2.45       The expanded exposition of ‘connection requirements’ to prove native title culminated in the formulation adopted by the High Court in Yorta Yorta.[50]This ‘test’ for determining native title was affirmed in later case law and has become central to framing the evidence that is brought to prove native title (see Chapters 4–7).

2.46       Concepts introduced into the framework of the Native Title Act have produced extensive requirements for factual proof of native title under the Act. For example, ‘continuity’ now effectively functions as an integrated, but yet an additional ‘connection requirement’ (see Chapter 5).

2.47       Several submissions noted the difficulties for all parties that these additional requirements have imposed.[51] By contrast, other submissions suggested that connection requirements no longer constituted a significant difficulty for claim resolution.[52]

Summary of approach to connection requirements

2.48       The ALRC proposes several amendments to s 223 of the Native Title Act by means of clarifying statements to focus construction on the core elements in the text of the section to ameliorate the effect of ‘additional’ requirements.

2.49       The proposals give renewed attention to the actual wording of s 223(1) of the Native Title Act. In line, with accepted principles for statutory construction governing Commonwealth legislation, the statements support an interpretation of s 223, ‘that would best achieve the Act’s purpose’.[53]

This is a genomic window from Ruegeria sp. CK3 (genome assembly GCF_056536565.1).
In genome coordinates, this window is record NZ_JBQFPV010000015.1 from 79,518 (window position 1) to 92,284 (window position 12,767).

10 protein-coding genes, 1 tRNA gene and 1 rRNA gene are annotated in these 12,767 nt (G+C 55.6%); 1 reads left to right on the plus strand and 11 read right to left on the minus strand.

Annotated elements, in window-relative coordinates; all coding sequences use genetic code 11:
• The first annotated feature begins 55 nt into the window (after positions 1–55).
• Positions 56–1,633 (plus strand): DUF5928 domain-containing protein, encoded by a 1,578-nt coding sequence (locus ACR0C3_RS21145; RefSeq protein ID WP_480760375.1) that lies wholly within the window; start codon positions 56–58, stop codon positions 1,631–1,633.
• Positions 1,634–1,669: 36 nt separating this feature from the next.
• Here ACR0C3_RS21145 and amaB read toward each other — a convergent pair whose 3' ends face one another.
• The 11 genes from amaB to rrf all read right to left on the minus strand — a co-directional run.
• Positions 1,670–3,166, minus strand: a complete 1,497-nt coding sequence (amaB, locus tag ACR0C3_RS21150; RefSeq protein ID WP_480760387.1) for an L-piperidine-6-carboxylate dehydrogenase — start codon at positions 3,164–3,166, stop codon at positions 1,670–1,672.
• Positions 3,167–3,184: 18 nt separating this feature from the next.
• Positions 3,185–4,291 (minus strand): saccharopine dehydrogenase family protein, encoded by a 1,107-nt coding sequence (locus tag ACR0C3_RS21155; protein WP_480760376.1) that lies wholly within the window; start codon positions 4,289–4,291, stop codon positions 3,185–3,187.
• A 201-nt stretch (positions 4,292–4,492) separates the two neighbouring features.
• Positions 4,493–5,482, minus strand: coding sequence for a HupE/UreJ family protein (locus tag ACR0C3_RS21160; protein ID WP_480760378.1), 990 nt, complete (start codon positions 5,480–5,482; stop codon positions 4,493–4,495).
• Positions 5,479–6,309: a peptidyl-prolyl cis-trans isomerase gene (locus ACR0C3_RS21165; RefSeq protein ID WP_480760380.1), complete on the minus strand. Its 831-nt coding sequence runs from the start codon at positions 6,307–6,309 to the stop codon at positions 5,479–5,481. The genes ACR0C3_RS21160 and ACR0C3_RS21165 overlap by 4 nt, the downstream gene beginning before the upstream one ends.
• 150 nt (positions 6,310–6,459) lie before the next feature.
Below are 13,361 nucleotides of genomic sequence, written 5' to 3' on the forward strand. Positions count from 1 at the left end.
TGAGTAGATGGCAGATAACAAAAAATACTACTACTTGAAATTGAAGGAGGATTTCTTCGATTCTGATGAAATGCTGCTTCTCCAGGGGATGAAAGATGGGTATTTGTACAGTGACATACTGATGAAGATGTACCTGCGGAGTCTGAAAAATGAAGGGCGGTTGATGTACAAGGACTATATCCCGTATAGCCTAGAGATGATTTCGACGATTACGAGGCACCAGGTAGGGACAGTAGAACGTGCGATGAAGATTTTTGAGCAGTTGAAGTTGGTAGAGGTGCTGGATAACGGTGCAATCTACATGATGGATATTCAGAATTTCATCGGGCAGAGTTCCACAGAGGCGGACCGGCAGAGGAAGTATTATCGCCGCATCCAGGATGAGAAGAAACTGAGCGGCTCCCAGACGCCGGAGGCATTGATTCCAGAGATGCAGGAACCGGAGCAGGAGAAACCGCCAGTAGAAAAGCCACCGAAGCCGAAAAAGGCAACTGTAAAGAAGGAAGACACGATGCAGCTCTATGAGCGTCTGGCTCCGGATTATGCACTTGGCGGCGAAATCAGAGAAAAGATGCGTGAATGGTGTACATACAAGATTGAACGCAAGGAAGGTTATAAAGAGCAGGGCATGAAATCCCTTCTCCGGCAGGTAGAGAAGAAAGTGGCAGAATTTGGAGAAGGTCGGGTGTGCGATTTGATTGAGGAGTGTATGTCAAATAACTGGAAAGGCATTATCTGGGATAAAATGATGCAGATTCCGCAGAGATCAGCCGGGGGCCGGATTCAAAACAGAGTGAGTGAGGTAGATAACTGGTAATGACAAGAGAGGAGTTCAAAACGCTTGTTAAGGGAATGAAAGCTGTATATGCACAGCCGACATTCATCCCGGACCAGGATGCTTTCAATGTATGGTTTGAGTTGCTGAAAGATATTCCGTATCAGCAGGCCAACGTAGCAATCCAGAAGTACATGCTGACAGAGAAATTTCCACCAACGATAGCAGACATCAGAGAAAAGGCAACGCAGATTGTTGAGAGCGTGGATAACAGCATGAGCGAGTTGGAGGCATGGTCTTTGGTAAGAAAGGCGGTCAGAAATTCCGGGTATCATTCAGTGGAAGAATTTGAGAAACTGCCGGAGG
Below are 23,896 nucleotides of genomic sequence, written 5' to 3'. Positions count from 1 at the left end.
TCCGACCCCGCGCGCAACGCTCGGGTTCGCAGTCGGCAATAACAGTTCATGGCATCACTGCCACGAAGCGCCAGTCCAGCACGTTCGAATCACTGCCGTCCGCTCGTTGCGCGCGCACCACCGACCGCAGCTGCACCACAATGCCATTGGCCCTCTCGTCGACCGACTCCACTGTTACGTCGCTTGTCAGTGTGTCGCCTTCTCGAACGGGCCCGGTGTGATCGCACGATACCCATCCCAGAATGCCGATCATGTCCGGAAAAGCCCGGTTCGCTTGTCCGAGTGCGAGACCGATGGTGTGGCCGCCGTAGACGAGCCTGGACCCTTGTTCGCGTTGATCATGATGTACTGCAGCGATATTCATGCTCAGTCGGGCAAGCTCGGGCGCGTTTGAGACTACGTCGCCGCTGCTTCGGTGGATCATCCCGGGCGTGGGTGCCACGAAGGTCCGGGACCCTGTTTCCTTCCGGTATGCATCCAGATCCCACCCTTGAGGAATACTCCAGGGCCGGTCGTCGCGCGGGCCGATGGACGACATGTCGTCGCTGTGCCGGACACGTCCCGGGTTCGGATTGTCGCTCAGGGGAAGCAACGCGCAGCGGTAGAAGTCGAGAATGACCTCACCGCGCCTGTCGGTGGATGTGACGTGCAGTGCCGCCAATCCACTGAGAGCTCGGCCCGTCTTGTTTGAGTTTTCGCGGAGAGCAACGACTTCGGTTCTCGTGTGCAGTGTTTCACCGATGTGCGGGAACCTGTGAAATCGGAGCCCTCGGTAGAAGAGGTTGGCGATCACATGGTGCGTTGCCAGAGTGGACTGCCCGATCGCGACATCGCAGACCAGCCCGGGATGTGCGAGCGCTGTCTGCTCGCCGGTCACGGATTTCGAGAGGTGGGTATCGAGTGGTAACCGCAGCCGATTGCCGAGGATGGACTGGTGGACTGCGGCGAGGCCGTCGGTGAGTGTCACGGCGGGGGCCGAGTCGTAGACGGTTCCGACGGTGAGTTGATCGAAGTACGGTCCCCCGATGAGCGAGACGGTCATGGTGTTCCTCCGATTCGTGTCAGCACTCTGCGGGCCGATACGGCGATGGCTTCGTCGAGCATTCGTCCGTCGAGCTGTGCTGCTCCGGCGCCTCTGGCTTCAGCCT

2.50       Proposals 5–1 to 5–4 suggest amendment of s 223 of the Native Title Act through clarifying statements directed to the interpretation of terms that exist in the statutory definition.

2.51       Proposals 7–1 and 7–2 provide an alternative by proposing that the text of the definition itself be altered. ‘Traditional’ and ‘connection’ are to be found in the text of s 223.[54] The ALRC proposes that the term ‘traditional’ be deleted from the text of s 223. The ALRC also proposes amendments to the term ‘connection’ in s 223(1)(b).

2.52       Proposals 8–1 and 8–2 reflect the current law with respect to ‘commercial native title rights and interests’.

2.53       The proposals around connection requirements are designed to:

  • accord with the object of the recognition and protection of native title rights and interests under the Native Title Act;

  • give greater attention to how Aboriginal people and Torres Strait Islanders frame their relationship to country;

  • reduce the complexity of the law around connection requirements by emphasising the present day connection of Aboriginal and Torres Strait Islander peoples with land and waters, while recognising the origins in the period before the assertion of sovereignty;

  • expedite the claims process by a refocus on core elements of the definition of native title in the framing and assessment of connection;

  • provide statutory reflection of the law on the scope of native title rights and interests;

  • give closer attention to the common law doctrines that were drawn upon in Mabo [No 2] to form the basis for interpretation of the text in s 223; and

  • review the anomalous position of Australian native title jurisprudence in terms of the evolution of international law and comparative law.